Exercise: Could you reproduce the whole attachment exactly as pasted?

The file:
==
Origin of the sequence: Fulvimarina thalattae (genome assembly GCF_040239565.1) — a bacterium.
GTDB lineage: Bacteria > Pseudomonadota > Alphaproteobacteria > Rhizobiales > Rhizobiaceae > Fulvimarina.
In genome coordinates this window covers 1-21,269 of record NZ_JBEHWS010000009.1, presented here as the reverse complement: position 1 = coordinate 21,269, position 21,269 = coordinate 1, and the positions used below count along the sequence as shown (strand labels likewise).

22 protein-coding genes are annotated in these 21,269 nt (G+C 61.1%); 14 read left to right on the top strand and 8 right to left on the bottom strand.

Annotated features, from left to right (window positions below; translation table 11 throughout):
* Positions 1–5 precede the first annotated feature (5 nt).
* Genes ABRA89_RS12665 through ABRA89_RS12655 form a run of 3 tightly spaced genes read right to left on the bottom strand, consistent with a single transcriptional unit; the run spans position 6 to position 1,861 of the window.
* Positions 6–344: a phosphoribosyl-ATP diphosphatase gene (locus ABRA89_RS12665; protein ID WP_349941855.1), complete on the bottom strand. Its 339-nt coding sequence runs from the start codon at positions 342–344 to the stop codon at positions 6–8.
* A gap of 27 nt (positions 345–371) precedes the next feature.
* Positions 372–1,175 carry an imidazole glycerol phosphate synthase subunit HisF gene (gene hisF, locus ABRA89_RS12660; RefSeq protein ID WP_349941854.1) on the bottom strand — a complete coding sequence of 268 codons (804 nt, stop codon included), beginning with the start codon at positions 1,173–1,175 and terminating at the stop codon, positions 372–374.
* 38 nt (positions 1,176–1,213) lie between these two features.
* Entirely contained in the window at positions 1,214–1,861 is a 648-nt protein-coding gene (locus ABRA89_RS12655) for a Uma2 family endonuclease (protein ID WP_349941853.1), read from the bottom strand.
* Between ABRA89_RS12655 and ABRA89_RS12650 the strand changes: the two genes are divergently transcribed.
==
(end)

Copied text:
Origin of the sequence: Fulvimarina thalattae (genome assembly GCF_040239565.1) — a bacterium.
GTDB lineage: Bacteria > Pseudomonadota > Alphaproteobacteria > Rhizobiales > Rhizobiaceae > Fulvimarina.
In genome coordinates this window covers 1-21,269 of record NZ_JBEHWS010000009.1, presented here as the reverse complement: position 1 = coordinate 21,269, position 21,269 = coordinate 1, and the positions used below count along the sequence as shown (strand labels likewise).

22 protein-coding genes are annotated in these 21,269 nt (G+C 61.1%); 14 read left to right on the top strand and 8 right to left on the bottom strand.

Annotated features, from left to right (window positions below; translation table 11 throughout):
* Positions 1–5 precede the first annotated feature (5 nt).
* Genes ABRA89_RS12665 through ABRA89_RS12655 form a run of 3 tightly spaced genes read right to left on the bottom strand, consistent with a single transcriptional unit; the run spans position 6 to position 1,861 of the window.
* Positions 6–344: a phosphoribosyl-ATP diphosphatase gene (locus ABRA89_RS12665; protein ID WP_349941855.1), complete on the bottom strand. Its 339-nt coding sequence runs from the start codon at positions 342–344 to the stop codon at positions 6–8.
* A gap of 27 nt (positions 345–371) precedes the next feature.
* Positions 372–1,175 carry an imidazole glycerol phosphate synthase subunit HisF gene (gene hisF, locus ABRA89_RS12660; RefSeq protein ID WP_349941854.1) on the bottom strand — a complete coding sequence of 268 codons (804 nt, stop codon included), beginning with the start codon at positions 1,173–1,175 and terminating at the stop codon, positions 372–374.
* 38 nt (positions 1,176–1,213) lie between these two features.
* Entirely contained in the window at positions 1,214–1,861 is a 648-nt protein-coding gene (locus ABRA89_RS12655) for a Uma2 family endonuclease (protein ID WP_349941853.1), read from the bottom strand.
* Between ABRA89_RS12655 and ABRA89_RS12650 the strand changes: the two genes are divergently transcribed.